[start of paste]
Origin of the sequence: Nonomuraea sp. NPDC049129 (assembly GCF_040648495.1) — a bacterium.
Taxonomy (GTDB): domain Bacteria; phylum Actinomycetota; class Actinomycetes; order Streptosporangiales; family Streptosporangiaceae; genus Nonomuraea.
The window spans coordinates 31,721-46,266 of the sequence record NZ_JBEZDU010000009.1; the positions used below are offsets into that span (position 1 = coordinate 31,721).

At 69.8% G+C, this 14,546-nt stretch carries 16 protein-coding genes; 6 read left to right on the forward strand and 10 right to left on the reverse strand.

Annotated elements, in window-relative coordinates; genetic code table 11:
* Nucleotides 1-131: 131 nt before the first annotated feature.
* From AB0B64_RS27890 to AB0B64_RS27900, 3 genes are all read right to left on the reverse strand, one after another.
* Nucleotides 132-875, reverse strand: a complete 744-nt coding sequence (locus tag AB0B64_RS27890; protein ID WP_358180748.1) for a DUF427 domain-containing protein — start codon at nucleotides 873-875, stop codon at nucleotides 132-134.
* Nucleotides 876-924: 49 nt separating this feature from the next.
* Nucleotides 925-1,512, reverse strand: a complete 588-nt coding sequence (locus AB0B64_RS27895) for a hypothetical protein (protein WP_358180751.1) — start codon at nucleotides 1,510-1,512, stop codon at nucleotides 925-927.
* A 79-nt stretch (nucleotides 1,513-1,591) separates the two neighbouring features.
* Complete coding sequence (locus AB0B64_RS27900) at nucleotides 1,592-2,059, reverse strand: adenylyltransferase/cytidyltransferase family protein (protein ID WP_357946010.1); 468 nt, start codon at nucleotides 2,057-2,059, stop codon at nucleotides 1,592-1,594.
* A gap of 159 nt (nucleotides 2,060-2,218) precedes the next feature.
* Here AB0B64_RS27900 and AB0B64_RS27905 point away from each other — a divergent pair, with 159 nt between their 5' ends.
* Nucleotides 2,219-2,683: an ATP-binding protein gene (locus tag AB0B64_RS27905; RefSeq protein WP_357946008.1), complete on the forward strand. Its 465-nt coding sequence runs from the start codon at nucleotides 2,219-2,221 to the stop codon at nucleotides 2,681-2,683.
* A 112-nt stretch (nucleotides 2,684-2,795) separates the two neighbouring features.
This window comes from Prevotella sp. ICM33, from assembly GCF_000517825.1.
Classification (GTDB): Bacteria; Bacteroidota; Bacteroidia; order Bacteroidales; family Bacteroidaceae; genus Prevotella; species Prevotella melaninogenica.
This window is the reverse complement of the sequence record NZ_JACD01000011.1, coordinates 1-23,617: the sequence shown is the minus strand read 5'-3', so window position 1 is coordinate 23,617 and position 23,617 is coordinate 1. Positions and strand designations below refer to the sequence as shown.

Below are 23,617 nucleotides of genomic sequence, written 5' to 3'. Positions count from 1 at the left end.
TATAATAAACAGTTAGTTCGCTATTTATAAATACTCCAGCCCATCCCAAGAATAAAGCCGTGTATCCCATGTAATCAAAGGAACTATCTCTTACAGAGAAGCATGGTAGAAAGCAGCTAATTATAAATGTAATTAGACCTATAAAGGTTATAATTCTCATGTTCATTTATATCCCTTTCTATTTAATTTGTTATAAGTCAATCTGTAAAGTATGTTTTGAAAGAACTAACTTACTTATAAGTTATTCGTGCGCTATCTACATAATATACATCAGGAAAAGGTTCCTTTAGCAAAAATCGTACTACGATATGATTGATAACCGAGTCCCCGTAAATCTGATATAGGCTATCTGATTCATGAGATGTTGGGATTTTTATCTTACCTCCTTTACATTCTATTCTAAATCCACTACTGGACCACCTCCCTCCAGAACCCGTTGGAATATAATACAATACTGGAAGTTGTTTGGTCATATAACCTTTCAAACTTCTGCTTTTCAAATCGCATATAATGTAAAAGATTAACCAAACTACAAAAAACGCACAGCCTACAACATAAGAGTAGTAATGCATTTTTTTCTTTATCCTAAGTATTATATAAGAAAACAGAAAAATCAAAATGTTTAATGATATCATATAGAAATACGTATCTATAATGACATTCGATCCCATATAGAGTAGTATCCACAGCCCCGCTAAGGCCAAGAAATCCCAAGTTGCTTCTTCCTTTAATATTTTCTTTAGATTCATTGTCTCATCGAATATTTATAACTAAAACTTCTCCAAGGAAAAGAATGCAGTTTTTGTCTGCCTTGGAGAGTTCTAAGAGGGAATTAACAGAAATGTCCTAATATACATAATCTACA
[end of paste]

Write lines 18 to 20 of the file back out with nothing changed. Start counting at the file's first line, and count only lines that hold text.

Classification (GTDB): Bacteria; Bacteroidota; Bacteroidia; order Bacteroidales; family Bacteroidaceae; genus Prevotella; species Prevotella melaninogenica.
This window is the reverse complement of the sequence record NZ_JACD01000011.1, coordinates 1-23,617: the sequence shown is the minus strand read 5'-3', so window position 1 is coordinate 23,617 and position 23,617 is coordinate 1. Positions and strand designations below refer to the sequence as shown.

Below are 23,617 nucleotides of genomic sequence, written 5' to 3'. Positions count from 1 at the left end.